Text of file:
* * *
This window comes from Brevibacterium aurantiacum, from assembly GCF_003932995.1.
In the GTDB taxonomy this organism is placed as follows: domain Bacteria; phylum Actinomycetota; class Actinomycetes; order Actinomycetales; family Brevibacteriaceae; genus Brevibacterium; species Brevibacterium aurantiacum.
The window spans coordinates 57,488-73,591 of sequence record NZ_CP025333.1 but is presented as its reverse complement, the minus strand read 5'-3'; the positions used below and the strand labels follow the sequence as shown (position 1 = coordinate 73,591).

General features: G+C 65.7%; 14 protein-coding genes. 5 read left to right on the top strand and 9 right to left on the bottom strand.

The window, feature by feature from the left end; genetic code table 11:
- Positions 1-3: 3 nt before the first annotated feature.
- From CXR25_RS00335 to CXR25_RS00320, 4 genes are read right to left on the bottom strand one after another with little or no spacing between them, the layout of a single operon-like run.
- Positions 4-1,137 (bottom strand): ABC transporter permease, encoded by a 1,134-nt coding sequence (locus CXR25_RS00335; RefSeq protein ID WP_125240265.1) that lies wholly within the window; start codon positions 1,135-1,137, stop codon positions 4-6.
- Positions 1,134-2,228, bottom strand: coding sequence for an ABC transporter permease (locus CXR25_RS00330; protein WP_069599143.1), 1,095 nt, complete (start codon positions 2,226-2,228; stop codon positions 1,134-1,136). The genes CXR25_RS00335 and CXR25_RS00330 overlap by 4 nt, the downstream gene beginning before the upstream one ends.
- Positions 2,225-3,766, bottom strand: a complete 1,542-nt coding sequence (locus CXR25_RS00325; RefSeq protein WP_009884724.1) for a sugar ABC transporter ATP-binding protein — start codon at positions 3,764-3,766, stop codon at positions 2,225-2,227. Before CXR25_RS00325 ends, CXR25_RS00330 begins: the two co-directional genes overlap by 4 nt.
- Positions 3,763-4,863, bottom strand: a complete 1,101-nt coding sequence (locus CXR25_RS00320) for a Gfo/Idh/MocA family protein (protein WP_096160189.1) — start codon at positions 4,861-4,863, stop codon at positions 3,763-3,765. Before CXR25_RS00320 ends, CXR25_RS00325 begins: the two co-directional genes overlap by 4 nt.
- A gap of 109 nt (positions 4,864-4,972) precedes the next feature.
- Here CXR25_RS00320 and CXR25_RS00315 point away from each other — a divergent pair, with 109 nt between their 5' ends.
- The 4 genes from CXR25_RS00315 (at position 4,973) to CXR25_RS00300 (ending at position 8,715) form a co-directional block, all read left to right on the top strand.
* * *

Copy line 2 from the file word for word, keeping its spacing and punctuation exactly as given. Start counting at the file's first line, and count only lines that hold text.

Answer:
In the GTDB taxonomy this organism is placed as follows: domain Bacteria; phylum Actinomycetota; class Actinomycetes; order Actinomycetales; family Brevibacteriaceae; genus Brevibacterium; species Brevibacterium aurantiacum.